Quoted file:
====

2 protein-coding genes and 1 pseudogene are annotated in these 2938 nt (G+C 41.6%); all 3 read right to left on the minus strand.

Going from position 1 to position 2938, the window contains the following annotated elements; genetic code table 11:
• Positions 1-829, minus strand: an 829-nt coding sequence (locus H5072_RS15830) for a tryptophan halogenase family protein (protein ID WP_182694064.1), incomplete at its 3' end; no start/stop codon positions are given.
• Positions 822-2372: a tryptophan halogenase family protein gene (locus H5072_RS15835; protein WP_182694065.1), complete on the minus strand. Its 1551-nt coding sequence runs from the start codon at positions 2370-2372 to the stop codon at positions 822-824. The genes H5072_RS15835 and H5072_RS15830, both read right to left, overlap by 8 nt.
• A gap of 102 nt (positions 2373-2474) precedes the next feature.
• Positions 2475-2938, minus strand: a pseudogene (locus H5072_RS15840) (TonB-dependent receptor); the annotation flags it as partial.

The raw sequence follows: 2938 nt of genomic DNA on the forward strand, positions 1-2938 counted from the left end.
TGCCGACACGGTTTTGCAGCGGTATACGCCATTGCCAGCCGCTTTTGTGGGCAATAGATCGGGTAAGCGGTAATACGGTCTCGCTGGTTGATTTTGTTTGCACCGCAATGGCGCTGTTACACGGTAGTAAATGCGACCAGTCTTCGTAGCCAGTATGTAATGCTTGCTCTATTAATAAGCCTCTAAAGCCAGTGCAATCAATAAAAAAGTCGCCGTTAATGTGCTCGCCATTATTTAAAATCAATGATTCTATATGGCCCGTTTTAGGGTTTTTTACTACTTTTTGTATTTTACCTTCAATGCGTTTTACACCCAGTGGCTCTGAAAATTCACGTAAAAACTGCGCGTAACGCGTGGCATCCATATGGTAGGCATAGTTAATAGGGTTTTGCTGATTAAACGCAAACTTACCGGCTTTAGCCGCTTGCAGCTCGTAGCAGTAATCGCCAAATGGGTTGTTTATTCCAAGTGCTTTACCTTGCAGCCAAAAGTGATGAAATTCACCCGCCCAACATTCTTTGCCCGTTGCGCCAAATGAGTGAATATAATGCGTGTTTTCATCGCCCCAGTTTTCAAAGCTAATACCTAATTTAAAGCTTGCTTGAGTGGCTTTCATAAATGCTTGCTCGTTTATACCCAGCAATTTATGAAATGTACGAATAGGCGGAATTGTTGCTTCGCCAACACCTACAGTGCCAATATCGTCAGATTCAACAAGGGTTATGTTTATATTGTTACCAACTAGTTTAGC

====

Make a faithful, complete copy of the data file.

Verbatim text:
2 protein-coding genes and 1 pseudogene are annotated in these 2938 nt (G+C 41.6%); all 3 read right to left on the minus strand.

Going from position 1 to position 2938, the window contains the following annotated elements; genetic code table 11:
• Positions 1-829, minus strand: an 829-nt coding sequence (locus H5072_RS15830) for a tryptophan halogenase family protein (protein ID WP_182694064.1), incomplete at its 3' end; no start/stop codon positions are given.
• Positions 822-2372: a tryptophan halogenase family protein gene (locus H5072_RS15835; protein WP_182694065.1), complete on the minus strand. Its 1551-nt coding sequence runs from the start codon at positions 2370-2372 to the stop codon at positions 822-824. The genes H5072_RS15835 and H5072_RS15830, both read right to left, overlap by 8 nt.
• A gap of 102 nt (positions 2373-2474) precedes the next feature.
• Positions 2475-2938, minus strand: a pseudogene (locus H5072_RS15840) (TonB-dependent receptor); the annotation flags it as partial.

The raw sequence follows: 2938 nt of genomic DNA on the forward strand, positions 1-2938 counted from the left end.
TGCCGACACGGTTTTGCAGCGGTATACGCCATTGCCAGCCGCTTTTGTGGGCAATAGATCGGGTAAGCGGTAATACGGTCTCGCTGGTTGATTTTGTTTGCACCGCAATGGCGCTGTTACACGGTAGTAAATGCGACCAGTCTTCGTAGCCAGTATGTAATGCTTGCTCTATTAATAAGCCTCTAAAGCCAGTGCAATCAATAAAAAAGTCGCCGTTAATGTGCTCGCCATTATTTAAAATCAATGATTCTATATGGCCCGTTTTAGGGTTTTTTACTACTTTTTGTATTTTACCTTCAATGCGTTTTACACCCAGTGGCTCTGAAAATTCACGTAAAAACTGCGCGTAACGCGTGGCATCCATATGGTAGGCATAGTTAATAGGGTTTTGCTGATTAAACGCAAACTTACCGGCTTTAGCCGCTTGCAGCTCGTAGCAGTAATCGCCAAATGGGTTGTTTATTCCAAGTGCTTTACCTTGCAGCCAAAAGTGATGAAATTCACCCGCCCAACATTCTTTGCCCGTTGCGCCAAATGAGTGAATATAATGCGTGTTTTCATCGCCCCAGTTTTCAAAGCTAATACCTAATTTAAAGCTTGCTTGAGTGGCTTTCATAAATGCTTGCTCGTTTATACCCAGCAATTTATGAAATGTACGAATAGGCGGAATTGTTGCTTCGCCAACACCTACAGTGCCAATATCGTCAGATTCAACAAGGGTTATGTTTATATTGTTACCAACTAGTTTAGC